Peg ladder, a ladder with but one standard, into which cross pieces are inserted. -- Peg tankard, an ancient tankard marked with pegs, so as divide the liquor into equal portions. "Drink down to your peg." Longfellow. -- Peg tooth. See Fleam tooth under Fleam. -- Peg top, a boy's top which is spun by throwing it. -- Screw peg, a small screw without a head, for fastening soles.

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Peg

PEG, noun [This is probably from the root of Latin pango, pactus; Gr. denoting that which fastens, or allied to beak and picket.]

1. A small pointed piece of wood used in fastening boards or other work of wood, etc. It does the office of a nail. The word is applied only to small pieces of wood pointed; to the larger pieces thus pointed we give the name of pins, and pins in ship carpentry are called tree-nails or trenails. Coxe, in his travels in Russia, speaks of poles or beams fastened into the ground with pegs.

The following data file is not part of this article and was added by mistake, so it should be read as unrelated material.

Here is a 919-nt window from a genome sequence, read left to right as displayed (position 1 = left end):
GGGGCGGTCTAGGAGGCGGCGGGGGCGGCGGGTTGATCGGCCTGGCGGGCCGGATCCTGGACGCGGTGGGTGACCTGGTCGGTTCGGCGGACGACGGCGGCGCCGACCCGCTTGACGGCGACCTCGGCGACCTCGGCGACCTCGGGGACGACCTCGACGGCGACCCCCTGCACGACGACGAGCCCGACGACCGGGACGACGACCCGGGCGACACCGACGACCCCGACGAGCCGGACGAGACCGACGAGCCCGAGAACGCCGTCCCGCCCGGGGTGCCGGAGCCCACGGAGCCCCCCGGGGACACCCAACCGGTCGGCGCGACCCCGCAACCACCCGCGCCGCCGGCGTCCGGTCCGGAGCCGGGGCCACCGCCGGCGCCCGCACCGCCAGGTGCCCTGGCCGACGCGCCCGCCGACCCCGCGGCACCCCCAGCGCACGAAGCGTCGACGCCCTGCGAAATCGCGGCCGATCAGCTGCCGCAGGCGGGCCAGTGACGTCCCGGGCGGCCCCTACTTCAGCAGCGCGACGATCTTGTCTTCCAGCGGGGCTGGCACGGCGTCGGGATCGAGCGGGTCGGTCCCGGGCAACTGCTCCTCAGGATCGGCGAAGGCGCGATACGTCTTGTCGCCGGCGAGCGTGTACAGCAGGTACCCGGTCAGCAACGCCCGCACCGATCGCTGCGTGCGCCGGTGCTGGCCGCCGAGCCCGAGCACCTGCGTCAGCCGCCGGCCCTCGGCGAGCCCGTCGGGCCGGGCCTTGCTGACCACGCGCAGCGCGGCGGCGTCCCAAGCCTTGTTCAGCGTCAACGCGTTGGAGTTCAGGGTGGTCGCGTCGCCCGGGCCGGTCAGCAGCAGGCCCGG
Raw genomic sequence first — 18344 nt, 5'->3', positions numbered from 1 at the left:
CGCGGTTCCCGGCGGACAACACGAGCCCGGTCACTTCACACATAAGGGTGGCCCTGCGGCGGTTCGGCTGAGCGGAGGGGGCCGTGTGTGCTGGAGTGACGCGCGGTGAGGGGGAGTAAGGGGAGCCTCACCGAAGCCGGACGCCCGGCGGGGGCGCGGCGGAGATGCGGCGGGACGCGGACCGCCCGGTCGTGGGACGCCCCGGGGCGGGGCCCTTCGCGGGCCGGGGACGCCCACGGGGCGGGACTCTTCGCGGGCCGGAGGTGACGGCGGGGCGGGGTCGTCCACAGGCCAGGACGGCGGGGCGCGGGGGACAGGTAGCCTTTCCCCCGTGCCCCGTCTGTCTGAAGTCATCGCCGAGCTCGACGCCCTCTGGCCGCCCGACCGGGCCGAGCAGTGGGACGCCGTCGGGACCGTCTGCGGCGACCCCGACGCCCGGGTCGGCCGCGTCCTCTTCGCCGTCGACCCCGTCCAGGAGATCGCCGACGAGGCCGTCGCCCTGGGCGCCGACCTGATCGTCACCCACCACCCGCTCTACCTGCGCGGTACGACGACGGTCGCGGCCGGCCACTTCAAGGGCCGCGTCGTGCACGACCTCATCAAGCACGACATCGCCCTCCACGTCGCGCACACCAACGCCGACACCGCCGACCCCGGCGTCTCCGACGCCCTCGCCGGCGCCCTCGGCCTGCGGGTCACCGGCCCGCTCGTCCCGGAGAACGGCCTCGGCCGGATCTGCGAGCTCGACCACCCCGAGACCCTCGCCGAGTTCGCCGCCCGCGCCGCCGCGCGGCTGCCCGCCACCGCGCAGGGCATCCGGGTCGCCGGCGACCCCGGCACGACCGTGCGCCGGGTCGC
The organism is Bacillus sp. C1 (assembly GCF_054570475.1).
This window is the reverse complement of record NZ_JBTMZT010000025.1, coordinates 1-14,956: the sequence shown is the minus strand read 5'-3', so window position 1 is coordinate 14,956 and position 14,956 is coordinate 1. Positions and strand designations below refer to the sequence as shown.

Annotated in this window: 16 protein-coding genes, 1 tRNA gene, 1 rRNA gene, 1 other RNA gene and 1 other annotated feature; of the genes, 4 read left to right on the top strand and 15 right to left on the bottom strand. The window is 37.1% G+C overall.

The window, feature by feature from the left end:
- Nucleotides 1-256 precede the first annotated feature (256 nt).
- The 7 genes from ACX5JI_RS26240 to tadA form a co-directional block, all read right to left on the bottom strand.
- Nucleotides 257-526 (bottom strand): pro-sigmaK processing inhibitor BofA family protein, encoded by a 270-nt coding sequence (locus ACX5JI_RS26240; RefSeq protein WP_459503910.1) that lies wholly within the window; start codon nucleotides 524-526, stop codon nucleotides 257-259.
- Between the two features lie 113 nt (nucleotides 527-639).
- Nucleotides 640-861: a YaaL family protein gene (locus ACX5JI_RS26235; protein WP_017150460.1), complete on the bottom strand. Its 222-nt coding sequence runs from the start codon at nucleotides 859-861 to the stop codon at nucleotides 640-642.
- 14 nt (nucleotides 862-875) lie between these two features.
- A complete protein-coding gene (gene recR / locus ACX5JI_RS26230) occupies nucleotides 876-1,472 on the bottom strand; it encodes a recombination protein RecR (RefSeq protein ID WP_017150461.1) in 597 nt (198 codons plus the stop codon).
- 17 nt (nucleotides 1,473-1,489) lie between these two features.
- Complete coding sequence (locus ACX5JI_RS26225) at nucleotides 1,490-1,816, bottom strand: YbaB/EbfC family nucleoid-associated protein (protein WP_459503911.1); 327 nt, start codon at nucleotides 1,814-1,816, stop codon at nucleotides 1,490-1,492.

2. The pins of an instrument on which the strings are strained.

3. A nickname for Margaret.

To take a peg lower, to depress; to lower.

PEG, verb transitive To fasten with pegs.

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If we read and understand older and important writings through current definitions we will miss the meaning and intent of the text.

— Ian (Queen Creek, AZ)

Word of the Day

importance

IMPORT'ANCE, n.

1. Weight; consequence; a bearing on some interest; that quality of any thing by which it may affect a measure, interest or result. The education of youth is of great importance to a free government. A religious education is of infinite importance to every human being.

2. Weight or consequence in the scale of being.

Thy own importance know.

Nor bound thy narrow views to things below.

3. Weight or consequence in self-estimation.

He believes himself a man of importance.

4. Thing implied; matter; subject; importunity. [In these senses, obsolete.]

Random Word

enunciated

ENUN'CIATED, pp. Uttered; declared; pronounced; proclaimed.